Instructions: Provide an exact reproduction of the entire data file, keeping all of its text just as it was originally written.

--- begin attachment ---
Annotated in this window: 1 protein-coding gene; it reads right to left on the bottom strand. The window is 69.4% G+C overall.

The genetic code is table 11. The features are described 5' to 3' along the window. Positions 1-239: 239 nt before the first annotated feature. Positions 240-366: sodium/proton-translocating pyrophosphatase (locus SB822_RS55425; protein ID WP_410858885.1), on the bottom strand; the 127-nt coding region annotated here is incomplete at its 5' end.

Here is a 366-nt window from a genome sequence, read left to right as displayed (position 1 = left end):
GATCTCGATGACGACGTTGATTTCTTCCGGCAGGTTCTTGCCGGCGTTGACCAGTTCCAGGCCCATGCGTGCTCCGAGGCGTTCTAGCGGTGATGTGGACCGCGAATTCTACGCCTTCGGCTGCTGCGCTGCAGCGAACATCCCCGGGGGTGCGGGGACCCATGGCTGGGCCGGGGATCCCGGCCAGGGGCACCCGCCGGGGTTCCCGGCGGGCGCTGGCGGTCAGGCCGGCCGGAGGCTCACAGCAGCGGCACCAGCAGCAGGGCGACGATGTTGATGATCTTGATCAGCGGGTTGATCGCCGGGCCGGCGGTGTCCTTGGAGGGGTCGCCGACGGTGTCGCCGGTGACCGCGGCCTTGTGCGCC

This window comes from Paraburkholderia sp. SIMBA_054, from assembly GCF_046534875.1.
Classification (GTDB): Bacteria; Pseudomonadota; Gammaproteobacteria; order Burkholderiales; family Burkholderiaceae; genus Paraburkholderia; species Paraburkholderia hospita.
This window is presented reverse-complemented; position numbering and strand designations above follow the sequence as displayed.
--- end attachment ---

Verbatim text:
Annotated in this window: 1 protein-coding gene; it reads right to left on the bottom strand. The window is 69.4% G+C overall.

The genetic code is table 11. The features are described 5' to 3' along the window. Positions 1-239: 239 nt before the first annotated feature. Positions 240-366: sodium/proton-translocating pyrophosphatase (locus SB822_RS55425; protein ID WP_410858885.1), on the bottom strand; the 127-nt coding region annotated here is incomplete at its 5' end.

Here is a 366-nt window from a genome sequence, read left to right as displayed (position 1 = left end):
GATCTCGATGACGACGTTGATTTCTTCCGGCAGGTTCTTGCCGGCGTTGACCAGTTCCAGGCCCATGCGTGCTCCGAGGCGTTCTAGCGGTGATGTGGACCGCGAATTCTACGCCTTCGGCTGCTGCGCTGCAGCGAACATCCCCGGGGGTGCGGGGACCCATGGCTGGGCCGGGGATCCCGGCCAGGGGCACCCGCCGGGGTTCCCGGCGGGCGCTGGCGGTCAGGCCGGCCGGAGGCTCACAGCAGCGGCACCAGCAGCAGGGCGACGATGTTGATGATCTTGATCAGCGGGTTGATCGCCGGGCCGGCGGTGTCCTTGGAGGGGTCGCCGACGGTGTCGCCGGTGACCGCGGCCTTGTGCGCC

This window comes from Paraburkholderia sp. SIMBA_054, from assembly GCF_046534875.1.
Classification (GTDB): Bacteria; Pseudomonadota; Gammaproteobacteria; order Burkholderiales; family Burkholderiaceae; genus Paraburkholderia; species Paraburkholderia hospita.
This window is presented reverse-complemented; position numbering and strand designations above follow the sequence as displayed.